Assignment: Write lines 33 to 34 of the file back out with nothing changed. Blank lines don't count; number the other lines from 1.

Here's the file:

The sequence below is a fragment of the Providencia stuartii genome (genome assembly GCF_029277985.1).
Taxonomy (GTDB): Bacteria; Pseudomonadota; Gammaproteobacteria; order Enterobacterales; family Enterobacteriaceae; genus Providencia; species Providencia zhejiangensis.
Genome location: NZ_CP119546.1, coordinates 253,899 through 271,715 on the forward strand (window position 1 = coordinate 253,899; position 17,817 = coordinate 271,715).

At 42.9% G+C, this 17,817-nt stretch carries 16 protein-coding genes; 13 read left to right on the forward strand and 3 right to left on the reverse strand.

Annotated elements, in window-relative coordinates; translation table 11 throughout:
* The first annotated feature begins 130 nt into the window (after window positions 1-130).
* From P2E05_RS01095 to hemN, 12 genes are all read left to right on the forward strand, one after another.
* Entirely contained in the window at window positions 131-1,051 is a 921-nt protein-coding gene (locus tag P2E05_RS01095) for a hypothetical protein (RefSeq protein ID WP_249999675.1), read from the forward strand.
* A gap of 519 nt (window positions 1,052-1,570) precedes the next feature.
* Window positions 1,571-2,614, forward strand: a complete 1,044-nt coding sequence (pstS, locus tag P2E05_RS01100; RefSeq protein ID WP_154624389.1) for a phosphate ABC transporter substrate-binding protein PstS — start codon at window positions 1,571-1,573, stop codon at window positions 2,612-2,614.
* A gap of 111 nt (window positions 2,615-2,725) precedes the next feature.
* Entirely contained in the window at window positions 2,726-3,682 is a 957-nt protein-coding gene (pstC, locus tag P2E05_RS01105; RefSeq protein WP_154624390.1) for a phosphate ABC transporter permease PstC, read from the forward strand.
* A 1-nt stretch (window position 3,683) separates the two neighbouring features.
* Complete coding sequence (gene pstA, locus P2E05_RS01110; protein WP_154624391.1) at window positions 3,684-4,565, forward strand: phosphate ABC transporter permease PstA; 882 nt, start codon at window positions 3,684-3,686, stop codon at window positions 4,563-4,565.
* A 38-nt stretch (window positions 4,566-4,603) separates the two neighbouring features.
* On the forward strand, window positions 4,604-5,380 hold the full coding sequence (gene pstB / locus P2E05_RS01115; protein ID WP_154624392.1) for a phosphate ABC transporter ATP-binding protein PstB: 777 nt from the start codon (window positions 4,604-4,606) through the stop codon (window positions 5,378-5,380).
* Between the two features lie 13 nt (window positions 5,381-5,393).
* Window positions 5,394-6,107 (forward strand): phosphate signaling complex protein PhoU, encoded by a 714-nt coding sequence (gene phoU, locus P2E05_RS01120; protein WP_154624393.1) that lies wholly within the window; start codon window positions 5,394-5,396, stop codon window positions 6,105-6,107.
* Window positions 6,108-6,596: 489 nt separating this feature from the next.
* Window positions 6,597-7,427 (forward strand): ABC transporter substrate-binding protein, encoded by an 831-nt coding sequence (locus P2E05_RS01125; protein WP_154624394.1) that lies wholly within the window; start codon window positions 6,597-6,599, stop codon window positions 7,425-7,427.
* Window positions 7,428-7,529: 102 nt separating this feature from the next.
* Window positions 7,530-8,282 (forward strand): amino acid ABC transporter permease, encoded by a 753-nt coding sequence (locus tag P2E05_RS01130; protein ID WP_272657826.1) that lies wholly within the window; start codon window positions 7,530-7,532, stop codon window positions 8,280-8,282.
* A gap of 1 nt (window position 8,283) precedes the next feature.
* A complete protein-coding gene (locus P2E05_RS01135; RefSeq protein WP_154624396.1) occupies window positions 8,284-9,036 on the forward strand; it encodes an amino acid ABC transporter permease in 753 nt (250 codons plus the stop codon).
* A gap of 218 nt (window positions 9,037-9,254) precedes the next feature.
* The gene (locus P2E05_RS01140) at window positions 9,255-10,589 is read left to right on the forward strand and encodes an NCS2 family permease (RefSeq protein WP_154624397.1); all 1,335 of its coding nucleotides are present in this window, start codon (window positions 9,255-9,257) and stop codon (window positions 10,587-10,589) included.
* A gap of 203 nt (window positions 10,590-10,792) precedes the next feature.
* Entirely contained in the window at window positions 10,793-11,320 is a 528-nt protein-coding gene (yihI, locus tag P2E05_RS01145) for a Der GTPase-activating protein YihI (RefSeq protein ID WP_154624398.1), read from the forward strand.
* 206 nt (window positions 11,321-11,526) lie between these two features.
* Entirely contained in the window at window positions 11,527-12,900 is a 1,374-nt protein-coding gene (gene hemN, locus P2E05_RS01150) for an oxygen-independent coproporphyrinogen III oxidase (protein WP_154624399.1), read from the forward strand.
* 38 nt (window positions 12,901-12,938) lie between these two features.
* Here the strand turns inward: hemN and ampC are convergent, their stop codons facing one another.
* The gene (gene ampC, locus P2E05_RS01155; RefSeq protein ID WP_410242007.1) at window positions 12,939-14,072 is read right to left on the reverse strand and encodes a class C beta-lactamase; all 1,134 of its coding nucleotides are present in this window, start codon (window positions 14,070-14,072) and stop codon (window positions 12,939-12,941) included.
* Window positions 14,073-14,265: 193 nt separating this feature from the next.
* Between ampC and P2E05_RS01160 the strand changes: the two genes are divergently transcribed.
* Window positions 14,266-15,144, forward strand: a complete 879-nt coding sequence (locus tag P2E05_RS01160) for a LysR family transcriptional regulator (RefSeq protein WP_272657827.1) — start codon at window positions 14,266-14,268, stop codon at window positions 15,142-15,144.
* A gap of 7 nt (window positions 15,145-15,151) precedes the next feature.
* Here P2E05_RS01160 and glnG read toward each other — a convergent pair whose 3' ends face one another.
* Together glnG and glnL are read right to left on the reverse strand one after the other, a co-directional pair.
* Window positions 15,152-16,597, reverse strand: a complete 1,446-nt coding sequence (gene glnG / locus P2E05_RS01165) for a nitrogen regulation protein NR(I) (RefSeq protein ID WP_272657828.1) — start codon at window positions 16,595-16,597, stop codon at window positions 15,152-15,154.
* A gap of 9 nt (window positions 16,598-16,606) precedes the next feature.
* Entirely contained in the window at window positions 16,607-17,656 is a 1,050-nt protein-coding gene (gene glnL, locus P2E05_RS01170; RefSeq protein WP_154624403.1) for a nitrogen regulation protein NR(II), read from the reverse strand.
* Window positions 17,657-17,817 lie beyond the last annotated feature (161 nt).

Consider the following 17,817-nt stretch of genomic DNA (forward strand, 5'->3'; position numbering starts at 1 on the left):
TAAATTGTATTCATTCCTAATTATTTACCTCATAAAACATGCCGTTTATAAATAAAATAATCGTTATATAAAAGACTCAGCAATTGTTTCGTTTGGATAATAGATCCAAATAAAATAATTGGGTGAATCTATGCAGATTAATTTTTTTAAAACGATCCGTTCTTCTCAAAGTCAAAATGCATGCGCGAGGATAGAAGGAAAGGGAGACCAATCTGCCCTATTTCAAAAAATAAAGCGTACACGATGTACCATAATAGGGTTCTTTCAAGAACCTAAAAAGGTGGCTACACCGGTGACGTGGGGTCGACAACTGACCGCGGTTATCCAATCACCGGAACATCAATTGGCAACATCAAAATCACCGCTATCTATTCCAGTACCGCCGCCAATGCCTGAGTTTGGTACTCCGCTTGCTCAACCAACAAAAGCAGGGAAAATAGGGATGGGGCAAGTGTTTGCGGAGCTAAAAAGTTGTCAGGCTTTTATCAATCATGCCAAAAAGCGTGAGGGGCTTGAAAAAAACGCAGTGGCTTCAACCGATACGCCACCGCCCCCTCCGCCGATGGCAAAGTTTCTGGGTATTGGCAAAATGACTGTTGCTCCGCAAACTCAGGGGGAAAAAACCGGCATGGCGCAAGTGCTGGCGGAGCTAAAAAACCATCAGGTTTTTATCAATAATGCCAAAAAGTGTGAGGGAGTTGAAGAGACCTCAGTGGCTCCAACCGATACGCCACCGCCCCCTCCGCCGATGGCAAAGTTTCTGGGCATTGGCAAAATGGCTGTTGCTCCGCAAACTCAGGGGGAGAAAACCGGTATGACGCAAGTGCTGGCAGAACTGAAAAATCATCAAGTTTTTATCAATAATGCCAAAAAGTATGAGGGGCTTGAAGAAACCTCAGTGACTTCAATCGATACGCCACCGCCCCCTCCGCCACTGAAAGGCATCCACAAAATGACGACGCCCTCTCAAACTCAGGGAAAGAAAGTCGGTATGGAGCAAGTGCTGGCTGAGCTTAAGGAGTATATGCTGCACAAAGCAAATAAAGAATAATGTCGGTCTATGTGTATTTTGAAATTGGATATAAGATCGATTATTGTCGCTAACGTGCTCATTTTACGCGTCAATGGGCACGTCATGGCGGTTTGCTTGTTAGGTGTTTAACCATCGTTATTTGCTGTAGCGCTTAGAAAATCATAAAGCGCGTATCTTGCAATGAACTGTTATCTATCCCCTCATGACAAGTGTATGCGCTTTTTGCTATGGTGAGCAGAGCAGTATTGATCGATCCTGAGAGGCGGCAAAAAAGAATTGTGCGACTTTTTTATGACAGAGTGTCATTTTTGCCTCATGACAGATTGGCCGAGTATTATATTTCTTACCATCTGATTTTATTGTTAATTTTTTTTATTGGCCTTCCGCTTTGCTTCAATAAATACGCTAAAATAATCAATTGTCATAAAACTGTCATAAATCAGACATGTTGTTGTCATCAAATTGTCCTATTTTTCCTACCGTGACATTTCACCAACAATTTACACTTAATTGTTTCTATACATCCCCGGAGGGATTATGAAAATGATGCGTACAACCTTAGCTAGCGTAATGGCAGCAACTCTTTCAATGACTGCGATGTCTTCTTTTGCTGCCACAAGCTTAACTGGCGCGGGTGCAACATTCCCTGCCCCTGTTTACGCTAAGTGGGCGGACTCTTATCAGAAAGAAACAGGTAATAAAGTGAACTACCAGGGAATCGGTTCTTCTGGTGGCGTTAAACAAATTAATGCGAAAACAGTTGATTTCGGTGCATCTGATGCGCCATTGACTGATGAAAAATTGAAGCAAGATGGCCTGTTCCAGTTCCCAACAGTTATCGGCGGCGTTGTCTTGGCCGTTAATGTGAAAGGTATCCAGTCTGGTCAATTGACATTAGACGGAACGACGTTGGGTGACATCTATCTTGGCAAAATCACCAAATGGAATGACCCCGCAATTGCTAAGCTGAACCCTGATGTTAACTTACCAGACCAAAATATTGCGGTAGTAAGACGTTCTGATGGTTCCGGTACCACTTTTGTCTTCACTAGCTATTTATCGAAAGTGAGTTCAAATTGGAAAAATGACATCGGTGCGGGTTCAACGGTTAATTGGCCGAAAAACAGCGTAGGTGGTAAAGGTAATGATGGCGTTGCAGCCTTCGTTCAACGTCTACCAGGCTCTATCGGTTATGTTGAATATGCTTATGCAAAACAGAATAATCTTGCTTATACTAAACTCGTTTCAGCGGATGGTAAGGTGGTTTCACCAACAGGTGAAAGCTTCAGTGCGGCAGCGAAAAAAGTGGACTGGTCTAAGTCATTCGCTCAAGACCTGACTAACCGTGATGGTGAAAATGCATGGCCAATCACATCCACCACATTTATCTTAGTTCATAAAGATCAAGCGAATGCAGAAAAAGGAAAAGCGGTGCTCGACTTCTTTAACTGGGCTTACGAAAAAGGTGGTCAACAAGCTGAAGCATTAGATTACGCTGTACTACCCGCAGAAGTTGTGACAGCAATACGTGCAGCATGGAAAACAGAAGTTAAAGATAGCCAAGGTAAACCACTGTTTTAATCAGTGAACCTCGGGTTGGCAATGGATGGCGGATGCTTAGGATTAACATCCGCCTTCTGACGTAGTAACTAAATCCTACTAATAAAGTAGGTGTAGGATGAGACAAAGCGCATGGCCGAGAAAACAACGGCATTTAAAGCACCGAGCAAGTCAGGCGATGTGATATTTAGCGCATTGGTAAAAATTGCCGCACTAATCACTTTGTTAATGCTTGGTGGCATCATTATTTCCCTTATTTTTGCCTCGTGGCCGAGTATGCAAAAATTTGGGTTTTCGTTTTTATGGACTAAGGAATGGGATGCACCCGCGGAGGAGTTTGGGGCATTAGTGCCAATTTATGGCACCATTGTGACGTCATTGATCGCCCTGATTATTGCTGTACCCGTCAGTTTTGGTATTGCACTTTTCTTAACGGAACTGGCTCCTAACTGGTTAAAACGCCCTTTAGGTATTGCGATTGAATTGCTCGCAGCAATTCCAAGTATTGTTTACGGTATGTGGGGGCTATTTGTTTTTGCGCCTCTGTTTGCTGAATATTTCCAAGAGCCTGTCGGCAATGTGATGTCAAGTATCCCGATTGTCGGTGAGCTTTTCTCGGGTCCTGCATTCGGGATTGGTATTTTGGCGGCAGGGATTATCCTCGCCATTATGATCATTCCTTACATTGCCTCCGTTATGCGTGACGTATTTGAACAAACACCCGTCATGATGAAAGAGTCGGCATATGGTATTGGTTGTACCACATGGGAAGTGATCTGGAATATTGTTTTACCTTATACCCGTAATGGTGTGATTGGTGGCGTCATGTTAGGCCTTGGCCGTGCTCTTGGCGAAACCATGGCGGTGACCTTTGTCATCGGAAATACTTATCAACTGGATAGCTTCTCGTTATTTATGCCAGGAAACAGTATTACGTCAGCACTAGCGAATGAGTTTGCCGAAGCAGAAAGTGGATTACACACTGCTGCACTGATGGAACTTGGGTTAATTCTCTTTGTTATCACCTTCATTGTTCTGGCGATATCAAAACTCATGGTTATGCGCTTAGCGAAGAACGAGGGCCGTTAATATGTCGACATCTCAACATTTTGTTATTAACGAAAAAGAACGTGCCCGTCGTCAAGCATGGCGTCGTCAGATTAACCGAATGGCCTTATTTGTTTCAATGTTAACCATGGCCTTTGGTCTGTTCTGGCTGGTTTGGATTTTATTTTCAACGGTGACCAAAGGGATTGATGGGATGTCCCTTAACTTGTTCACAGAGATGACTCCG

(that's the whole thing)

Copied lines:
* The gene (gene ampC, locus P2E05_RS01155; RefSeq protein ID WP_410242007.1) at window positions 12,939-14,072 is read right to left on the reverse strand and encodes a class C beta-lactamase; all 1,134 of its coding nucleotides are present in this window, start codon (window positions 14,070-14,072) and stop codon (window positions 12,939-12,941) included.
* Window positions 14,073-14,265: 193 nt separating this feature from the next.